Solar Car Driver Wants to Cruise the Galaxy


PROVE driver Lacey Davis holding helmet, standing in front of runway

PROVE driver Lacey Davis holding helmet, standing in front of race track.

 

After seeing Han Solo dodge asteroids in the original “Star Wars” trilogy, a 5-year-old Lacey Davis decided she’d rather become an astronaut than a princess. Years later, the aerospace sophomore from Salinas still has her sights set on space. But before she can navigate a spacecraft, Davis will drive a different futuristic vehicle. As the driver of “Dawn,” a unique solar car created in the Prototype Vehicles (PROVE) Laboratory, she will attempt to break a world speed record for solar cars (65 mph) this summer, using only renewable energy from the sun. We talked to her about driving Dawn, her plans to become an astronaut and songs about space.

How did you get chosen to drive the solar car?

There are a couple of requirements. One of them is, obviously, packaging: I have to be shorter than 5’6”. And they also wanted somebody who’s very passionate about the project – you become the face of it, almost. You talk to media people and give a lot of tours of the lab. They saw a lot of potential of that in me – I’m a very bubbly person. And one of the last requirements is being trusting and okay at taking risks because this is something that hasn’t been built before.

It looks a little claustrophobic. What does that feel like in there?

I don’t get uncomfortable in tight spaces. But there definitely is a lot of space above me since I am laying down. So I’m able to move my arms around.

You’re not just the driving of the car. What else do you do?

I also help with the design of all the cockpit controls. Over the summer I was tasked with figuring out how I can manage five different things with just my two hands because there’s not enough space for pedals. I’m also part of the outreach program and the outreach coordinator for PROVE. And this past year we went to Los Osos Middle School, and I mentored sixth, seventh and eight graders on different engineering designs and opportunities they have for STEM (science, technology, engineering, math) crews.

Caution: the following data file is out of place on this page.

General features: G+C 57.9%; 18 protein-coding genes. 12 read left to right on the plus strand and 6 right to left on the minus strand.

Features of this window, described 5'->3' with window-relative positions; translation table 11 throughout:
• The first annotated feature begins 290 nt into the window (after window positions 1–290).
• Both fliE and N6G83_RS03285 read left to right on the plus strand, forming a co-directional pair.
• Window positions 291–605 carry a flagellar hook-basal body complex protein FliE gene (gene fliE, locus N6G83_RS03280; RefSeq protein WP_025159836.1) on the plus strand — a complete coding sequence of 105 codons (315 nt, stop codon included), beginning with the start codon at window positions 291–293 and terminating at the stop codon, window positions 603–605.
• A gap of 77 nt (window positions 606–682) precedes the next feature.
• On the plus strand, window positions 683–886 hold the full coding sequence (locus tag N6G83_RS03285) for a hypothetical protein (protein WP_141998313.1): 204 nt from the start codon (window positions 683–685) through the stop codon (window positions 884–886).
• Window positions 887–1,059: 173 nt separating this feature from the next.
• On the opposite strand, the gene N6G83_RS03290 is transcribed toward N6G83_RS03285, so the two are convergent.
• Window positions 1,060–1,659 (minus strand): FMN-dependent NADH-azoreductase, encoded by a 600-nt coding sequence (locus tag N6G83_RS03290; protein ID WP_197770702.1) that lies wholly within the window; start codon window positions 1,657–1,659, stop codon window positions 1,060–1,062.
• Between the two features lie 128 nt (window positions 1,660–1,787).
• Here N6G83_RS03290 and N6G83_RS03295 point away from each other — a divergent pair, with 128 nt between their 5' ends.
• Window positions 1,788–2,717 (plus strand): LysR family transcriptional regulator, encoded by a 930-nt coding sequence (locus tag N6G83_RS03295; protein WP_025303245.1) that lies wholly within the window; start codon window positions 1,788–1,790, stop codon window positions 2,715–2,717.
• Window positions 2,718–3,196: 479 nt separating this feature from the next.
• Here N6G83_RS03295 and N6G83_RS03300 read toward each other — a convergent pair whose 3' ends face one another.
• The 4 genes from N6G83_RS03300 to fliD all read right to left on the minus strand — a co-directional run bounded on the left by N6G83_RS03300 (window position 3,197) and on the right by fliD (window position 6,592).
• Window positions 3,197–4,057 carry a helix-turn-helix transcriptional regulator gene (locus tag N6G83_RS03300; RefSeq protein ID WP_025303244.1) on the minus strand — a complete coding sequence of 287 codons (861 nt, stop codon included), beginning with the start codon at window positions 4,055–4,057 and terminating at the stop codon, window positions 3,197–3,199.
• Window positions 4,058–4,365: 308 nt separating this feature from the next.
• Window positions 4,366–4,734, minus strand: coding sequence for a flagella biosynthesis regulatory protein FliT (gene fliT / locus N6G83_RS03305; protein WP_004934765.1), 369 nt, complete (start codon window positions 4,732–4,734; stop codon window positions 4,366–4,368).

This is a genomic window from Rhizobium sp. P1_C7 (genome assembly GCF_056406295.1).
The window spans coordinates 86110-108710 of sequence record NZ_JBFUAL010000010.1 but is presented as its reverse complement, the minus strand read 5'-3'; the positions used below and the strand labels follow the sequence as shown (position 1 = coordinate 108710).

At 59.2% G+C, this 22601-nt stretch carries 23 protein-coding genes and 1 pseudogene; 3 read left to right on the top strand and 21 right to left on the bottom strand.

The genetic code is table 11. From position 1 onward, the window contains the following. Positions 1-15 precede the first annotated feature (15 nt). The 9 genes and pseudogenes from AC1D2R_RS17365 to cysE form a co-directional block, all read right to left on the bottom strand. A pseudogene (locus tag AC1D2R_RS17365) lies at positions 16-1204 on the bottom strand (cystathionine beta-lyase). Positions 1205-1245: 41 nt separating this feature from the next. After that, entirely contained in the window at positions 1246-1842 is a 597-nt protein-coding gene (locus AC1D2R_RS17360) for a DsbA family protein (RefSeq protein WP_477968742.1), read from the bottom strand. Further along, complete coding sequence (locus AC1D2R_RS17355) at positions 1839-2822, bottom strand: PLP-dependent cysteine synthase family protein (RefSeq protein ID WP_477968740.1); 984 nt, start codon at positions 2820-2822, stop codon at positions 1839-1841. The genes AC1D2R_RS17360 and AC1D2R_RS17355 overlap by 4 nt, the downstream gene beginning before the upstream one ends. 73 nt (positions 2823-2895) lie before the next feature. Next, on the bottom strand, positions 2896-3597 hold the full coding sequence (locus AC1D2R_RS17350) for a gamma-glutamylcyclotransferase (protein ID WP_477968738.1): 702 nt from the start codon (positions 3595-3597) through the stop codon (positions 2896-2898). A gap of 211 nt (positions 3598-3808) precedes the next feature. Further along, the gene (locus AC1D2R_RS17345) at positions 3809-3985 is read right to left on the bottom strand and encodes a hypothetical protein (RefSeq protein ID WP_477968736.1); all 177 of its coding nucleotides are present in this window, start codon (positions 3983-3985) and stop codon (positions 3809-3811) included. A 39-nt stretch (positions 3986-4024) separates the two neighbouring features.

What would be your ultimate goal for becoming an astronaut?

Probably making some major discovery on a different planet.

You’ve talked about interplanetary travel or moon colonization.

Living on the moon would be good.

Wouldn’t that be dark, though?

Yes. Sort of the same way that we’ve built up our civilization, we’d have to do that on a different planet. Because you don’t get there and there’s lamp posts on every street corner. You’d have to go there and set that up.

Can you really envision that happening?

It would take many years. Like decades.

Do you have a favorite space song?

Yeah. I really like “Rocket Man.”

There’s a whole genre of space music.

There is. We have them as a playlist. Because when we go down to Vandenberg to watch the launches, that’s all we play.

What’s on this playlist?

“Rocket Man.” A couple of Pink Floyd songs. We had the Star Wars score on there. “Intergalactic” by the Beastie Boys.

When you hear “Rocket Man,” what do you think? The whole theme of that is loneliness. That whole genre.

Those songs came out when we were exploring space. So that part of popular culture inspired people to want to be in space. But also, if you get there, what’s going to be there? “Rocket Man” just makes me think what is out there, even if you’re doing the adventuring by yourself. You’re still bringing things back to other people that are important.

After you graduate, you want to be an astronaut. What do you do?

I would like to go either into the Navy or Air Force and be a fighter pilot for a while. And after that go into the more technical field of aerospace and work on structures and testing.